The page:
There Is No Such Thing As A Great Launch Event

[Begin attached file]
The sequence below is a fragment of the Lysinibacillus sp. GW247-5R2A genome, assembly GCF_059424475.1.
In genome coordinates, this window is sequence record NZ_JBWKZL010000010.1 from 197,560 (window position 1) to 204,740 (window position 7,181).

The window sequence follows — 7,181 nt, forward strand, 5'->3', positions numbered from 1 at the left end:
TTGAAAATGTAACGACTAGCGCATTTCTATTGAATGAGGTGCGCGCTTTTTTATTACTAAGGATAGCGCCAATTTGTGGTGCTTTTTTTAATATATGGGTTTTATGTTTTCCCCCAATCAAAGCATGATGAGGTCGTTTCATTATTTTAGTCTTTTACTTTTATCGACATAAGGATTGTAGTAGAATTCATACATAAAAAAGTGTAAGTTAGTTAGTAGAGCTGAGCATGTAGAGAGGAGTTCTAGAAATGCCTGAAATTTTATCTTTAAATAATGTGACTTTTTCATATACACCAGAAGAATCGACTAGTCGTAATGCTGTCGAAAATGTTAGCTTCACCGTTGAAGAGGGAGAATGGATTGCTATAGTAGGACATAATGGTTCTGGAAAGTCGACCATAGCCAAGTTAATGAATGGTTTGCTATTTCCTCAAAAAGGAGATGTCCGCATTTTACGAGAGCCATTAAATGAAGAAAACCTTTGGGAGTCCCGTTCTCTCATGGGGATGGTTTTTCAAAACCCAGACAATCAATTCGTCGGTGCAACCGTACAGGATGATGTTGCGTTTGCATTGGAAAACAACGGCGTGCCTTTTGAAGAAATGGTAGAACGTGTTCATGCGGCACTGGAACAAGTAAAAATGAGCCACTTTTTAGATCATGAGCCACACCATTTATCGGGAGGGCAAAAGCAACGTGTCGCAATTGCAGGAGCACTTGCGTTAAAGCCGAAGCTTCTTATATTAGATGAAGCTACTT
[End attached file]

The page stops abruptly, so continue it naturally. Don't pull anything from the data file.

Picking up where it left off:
If you woke up this morning wondering why Samsung is being berated on social media less than 24 hours after announcing its latest flagship phone, might I point you here and here, where you can read of the magical night at Radio City Music Hall when Samsung paid Broadway actors to play out scenes using the new phone for two hours. In a word, it was surreal. But that seems to be the norm these days with CE launches. I can’t think of a single product launch that has left me thinking: “what a great product.” Instead I’m left thinking about how long and torturous the presentation was. Tolerating the presentation long enough to begin loving the product has become a growing obstacle for the tech press, and it’s something marketers are trying desperately to solve. HTC and BlackBerry annoy us because they bring exec after exec on-stage for hours to demo a phone whose features we could understand in about 20 minutes, sometimes electing celebrities to do their bidding. We’re annoyed with Qualcomm at CES for going way off the hinges trying to make mobile processors look like the priority of every teenager’s life. Sony, I can’t even talk about, after they made us sit through two full hours of game demos without ever letting us see the next PlayStation. Who’s idea was that? Seriously? With Samsung’s presentation last night, the company managed to roll all of the worst gimmicks in product announcements into one, long, wacky show. Even the Galaxy S 4, Samsung’s beast and the latest generation of the top-selling Galaxy S line, couldn’t make it through the announcement phase without looking like a tween being dropped off at school by over-protective, off-their-rocker parents. Has there ever been a good product launch? Has a company ever found a way to make the device loveable, important, and must-have without letting their marketing spunk dirty up the whole show? And if so, what does it look like, this flawless CE debut? I can only think of one product launch that left myself, and the tech press, with a good taste in their mouth. It will enrage the flame-throwing phandroids, but the truth often does, so oh well. Apple’s announcement of the iPhone, and maybe the iPad, was the first and possibly only time that a product has overshadowed the event. This is not a hat-tip to Apple’s marketing, who